The ASN.1 DER format is deterministic; i.e. there is only a single sequence of bytes that validly encodes given $r$ and $s$ values. Mind the details, though: the encodings of $r$ and $s$ are minimal-sized signed big-endian. Since $r$ and $s$ are positive values, this means that the top bit of the first byte of each encoding must be zero. In your example, the top byte of $r$ is 0xB2, whose top bit is a 1, so an extra 0x00 byte is added, while the top byte of $s$ is 0x22, whose top bit is a 0, so no extra 0x00 byte here.
However, there are some buggy implementations that produce wrong encodings in some cases (e.g. not including a leading 0x00 byte where necessary, or adding an unnecessary leading 0x00 byte). Thus, ECDSA signature verifiers are often a bit lenient in what they accept.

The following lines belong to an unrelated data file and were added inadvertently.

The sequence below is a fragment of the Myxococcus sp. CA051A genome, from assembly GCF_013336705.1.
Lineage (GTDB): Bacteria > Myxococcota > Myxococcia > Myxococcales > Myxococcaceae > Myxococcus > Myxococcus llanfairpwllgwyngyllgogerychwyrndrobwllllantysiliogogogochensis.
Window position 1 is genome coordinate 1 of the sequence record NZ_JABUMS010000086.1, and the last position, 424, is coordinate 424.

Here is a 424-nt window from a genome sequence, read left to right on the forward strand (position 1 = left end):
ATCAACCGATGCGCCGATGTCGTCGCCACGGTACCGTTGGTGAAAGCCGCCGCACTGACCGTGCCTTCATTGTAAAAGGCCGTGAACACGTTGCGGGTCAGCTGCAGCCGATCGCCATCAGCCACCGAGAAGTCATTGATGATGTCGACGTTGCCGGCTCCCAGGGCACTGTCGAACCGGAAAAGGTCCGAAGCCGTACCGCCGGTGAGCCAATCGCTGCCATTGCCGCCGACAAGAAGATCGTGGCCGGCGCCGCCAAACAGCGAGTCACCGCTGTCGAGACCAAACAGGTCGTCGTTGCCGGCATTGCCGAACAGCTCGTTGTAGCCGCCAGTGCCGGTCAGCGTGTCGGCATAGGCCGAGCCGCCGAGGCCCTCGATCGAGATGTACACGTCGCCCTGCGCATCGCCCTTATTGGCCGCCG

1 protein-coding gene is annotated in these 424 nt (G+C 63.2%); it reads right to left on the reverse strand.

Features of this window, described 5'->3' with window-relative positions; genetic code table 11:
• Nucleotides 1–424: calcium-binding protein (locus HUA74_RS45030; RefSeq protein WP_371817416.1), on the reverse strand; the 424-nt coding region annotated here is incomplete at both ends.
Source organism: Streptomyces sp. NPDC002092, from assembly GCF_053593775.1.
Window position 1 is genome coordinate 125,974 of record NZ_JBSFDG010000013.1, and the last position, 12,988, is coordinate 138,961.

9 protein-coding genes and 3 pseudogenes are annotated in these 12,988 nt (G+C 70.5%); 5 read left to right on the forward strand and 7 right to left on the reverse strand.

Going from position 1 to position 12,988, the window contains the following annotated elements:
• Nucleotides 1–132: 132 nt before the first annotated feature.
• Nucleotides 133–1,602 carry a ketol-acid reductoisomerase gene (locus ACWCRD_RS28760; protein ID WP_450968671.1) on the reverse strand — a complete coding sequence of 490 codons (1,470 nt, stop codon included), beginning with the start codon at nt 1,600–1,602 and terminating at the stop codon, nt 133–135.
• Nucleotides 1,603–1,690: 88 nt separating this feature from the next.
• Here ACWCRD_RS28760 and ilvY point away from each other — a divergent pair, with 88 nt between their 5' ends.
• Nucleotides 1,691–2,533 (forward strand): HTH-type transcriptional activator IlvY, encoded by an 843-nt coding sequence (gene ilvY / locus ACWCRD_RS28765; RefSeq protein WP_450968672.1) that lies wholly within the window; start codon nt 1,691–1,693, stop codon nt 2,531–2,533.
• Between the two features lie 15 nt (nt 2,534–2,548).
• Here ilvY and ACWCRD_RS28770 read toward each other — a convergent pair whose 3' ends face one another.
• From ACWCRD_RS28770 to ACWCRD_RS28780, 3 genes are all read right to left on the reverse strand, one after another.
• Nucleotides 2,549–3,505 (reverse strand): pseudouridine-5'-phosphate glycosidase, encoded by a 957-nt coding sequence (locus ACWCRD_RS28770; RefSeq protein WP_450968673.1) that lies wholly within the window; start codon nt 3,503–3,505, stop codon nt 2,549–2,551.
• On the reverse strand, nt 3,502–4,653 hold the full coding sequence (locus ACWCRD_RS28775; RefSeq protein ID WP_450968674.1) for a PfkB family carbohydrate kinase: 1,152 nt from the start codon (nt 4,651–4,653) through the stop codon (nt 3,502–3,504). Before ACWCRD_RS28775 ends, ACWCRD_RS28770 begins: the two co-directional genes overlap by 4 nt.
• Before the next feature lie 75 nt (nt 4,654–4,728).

The ECDSA standards (ANSI X9.62, FIPS 186-4) don't define an ECDSA signature as a sequence of bytes, but as a pair of values $(r,s)$. Encoding of signatures is considered to be out of scope; the protocol that uses ECDSA signatures is responsible for defining which encoding will be used. Different protocols used different conventions. In practice, you will encounter two main encodings for ECDSA signatures:
The ASN.1 DER format, described above. It's the one used in X.509 certificates and related protocols.
The "raw" format in which $r$ and $s$ are merely concatenated. In that format, $r$ and $s$ must first be represented as sequences of bytes with some convention (usually big-endian), possibly with some extra padding bytes (of value 0x00) so that both $r$ and $s$ encodings have the same size. The "same size" requirement is important because verifiers must know where to split. OpenPGP uses the "raw" format.